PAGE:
When you say that you love someone, what do you do to show them that love? If you’re like most of us, when you love someone, you never want to see them upset or hurt. You’re probably nice to them and do whatever you can to make them happy. Especially parents feel this way. They never want to see their baby cry or be upset.

But, that love can hurt people.

Aur teaches a different perspective of love. For her, if you love someone, you will do what is best for them in the long term. Truly best for them. Not what you feel comfortable with, or what makes them temporarily pleased, but what is best. In order to what is best for someone, you have to have two key pieces of knowledge. You must truly know that person, their strengths, weaknesses, good side and bad. Then, you need to know what really is good and bad for them. What will ultimately provide them with benefit vs harm?

Kicking your five-year-old child out of the car to find their own way home whilst still being miles away, may seem a terrible thing to do. But, Sir Richard Branson remembers it fondly as a valuable lesson his mom taught him in independence.

Have you noticed that the most successful and inspiring people in the World often came from poor backgrounds or childhoods filled with serious adversity? Many of the greatest actors, performers, humanitarians and business people, all experienced huge hardship. Whereas comfort is often quoted to be the enemy of success. This isn’t a coincidence. 

The key is knowing what core current experiences create desirable future personality characteristics and personal strengths. No matter the discomfort or unfavorable present discomfort. This is how Aur shows love to her students and own family. She guides them, argues with and even chides them to change current behavioral patterns, which although they may like or be used to, will lead them to future personal suffering. She never gives up too. No matter how stubbornly they hold onto their destructive behaviors, she pushes back until they finally change for the better. We say that she fights for us to be better people even when we don’t fight for ourselves. That’s what Aur calls love. 

Example love story: baby

Two of Aur’s students recently had a baby. Aur often helps them with training their infant and takes care of him when his parents are both unavailable due to work. She has a lot of experience raising children. When she was in her early 20’s she volunteered as an early foster parent for orphans and has raised over 20 children in her life (including her own two).

The baby was born on a Friday. We know from studying with Aur that one of the problems a Friday has is a tendency towards laziness and she could see that this child, in particular, had problems with a high ego. When feeding the baby, she would put his hands on the bottle every time. Then she’d let go. At first, he cried loudly in protest, visibly distressed, wanting her to hold the bottle for him. Then, he realized he had to hold it himself. This might seem small, but remember how much these young periods in our lives shape who we become. Research shows that behavior styles at 3 already link to core adult personalities. If he learns to be responsible for himself at this age, it will snowball into his adult persona.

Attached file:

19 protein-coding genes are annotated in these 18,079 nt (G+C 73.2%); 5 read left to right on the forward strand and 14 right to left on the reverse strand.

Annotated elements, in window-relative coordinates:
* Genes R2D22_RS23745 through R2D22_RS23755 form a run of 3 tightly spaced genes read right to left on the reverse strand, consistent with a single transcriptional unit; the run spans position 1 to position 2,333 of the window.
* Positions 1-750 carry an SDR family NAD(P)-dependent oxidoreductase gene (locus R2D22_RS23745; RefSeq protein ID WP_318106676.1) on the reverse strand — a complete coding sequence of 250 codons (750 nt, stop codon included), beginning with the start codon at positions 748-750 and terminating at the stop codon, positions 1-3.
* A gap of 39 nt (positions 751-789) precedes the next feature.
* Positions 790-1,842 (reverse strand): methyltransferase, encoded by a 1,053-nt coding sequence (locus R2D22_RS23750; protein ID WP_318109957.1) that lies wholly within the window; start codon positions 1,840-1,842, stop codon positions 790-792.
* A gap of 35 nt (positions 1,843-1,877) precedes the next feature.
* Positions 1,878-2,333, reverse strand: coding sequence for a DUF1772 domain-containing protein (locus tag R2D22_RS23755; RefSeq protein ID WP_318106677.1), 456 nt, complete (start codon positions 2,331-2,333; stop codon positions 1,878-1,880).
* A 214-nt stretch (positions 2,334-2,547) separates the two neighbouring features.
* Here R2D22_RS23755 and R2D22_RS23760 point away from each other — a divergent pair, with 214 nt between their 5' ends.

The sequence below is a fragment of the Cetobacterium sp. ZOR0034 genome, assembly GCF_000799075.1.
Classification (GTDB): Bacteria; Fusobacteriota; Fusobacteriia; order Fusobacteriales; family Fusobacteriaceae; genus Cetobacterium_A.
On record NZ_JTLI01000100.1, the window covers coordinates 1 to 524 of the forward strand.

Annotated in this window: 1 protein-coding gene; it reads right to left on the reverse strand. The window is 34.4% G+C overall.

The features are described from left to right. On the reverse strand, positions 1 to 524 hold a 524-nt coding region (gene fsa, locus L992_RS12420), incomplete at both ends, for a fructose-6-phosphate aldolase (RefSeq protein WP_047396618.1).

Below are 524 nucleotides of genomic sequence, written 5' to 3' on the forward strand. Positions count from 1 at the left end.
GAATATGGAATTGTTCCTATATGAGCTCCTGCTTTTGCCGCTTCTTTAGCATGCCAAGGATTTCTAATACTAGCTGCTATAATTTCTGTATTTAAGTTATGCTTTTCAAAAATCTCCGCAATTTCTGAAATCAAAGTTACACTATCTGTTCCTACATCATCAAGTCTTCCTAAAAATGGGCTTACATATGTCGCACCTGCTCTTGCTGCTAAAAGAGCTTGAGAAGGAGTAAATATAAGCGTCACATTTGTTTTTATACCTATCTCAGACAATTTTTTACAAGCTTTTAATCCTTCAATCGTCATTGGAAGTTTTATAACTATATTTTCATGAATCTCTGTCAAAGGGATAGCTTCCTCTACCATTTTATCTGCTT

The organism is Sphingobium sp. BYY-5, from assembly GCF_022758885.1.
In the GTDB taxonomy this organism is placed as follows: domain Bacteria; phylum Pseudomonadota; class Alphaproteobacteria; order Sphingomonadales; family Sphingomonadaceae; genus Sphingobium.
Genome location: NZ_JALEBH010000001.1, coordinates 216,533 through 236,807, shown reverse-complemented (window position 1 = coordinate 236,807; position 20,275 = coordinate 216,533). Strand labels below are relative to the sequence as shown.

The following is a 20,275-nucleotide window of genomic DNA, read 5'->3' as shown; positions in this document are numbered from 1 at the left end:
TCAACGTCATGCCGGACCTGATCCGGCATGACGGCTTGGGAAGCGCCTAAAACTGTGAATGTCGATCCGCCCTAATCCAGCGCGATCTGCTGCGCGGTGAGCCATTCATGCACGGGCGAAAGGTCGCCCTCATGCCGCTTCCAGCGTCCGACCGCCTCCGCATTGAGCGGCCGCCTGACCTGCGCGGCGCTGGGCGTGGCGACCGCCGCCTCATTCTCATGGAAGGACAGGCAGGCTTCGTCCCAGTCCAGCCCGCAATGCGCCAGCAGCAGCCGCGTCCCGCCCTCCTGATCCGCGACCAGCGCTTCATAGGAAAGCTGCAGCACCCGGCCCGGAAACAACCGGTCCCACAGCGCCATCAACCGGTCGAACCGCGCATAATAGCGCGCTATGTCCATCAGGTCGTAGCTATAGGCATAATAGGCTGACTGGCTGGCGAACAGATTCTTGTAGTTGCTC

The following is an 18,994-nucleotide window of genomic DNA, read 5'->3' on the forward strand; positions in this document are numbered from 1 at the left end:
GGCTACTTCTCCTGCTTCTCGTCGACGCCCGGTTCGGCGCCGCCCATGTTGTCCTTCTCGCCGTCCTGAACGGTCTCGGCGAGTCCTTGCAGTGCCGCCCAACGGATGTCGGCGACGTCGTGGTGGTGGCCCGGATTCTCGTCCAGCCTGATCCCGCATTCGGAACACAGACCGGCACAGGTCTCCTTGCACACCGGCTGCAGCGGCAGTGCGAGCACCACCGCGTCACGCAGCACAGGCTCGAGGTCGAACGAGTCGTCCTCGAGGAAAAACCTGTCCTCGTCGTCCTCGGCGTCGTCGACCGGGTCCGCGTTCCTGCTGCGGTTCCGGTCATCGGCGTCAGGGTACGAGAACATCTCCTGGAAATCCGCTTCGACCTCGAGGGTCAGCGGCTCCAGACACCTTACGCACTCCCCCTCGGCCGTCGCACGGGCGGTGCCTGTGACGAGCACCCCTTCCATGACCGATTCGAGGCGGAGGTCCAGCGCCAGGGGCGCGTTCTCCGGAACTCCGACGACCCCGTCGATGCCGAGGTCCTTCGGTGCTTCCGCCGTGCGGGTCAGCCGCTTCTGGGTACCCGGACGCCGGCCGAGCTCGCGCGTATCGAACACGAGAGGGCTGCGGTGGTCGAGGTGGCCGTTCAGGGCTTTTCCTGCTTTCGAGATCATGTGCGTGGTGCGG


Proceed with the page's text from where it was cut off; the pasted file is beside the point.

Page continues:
You might think that it’s too early to teach a child when they’re a baby. But, babies are smart. At first, whenever the baby did not get what he wanted, he would cry and scream in protest. He wasn’t sad, he was angry. There wouldn’t be any tears, and he would even stop to look around and see if anyone was watching him. He would do this until his parents gave in and gave him whatever it was he wanted. He won every time. But, this is no good.  If left unchecked, he’ll become increasingly difficult for his parents to control or teach him. He will feel that whatever they say, he will win in the end. This doesn’t mold a respectful or nurturing relationship. It will be detrimental to his future openness to learning from his elders.

So, whenever the baby did this with Aur around, she would do things differently. When she saw that he was crying to win, she would let him cry. She even spanked him on the butt when he opened his eyes to check if anyone was watching him and told him off. This would sometimes go on for hours. He was persistent in wanting to win and get his way. But, after a few days of this scenario, he realized that he could not always win. He had to follow what others wanted too. Even though he is still less than a year old, you can see that he developed himself immensely. This is something he’ll have for life now.

Aur deeply loves this child. To the point that she understands what is good and bad in his personality and does everything she can to help develop him in a way that will provide him with a brighter future and greater personality.

It’s never too early or too late to start helping others you love. But remember, to love another, you must first love yourself. Loving yourself doesn’t mean always doing what you want to do. It’s doing what’s best for you. Find out what is good and what is bad in yourself. Think about the future your own current actions, thoughts and beliefs will lead you towards. 

Discipline yourself. Train yourself. Develop yourself to be better. Make your future brighter than today. That’s Love.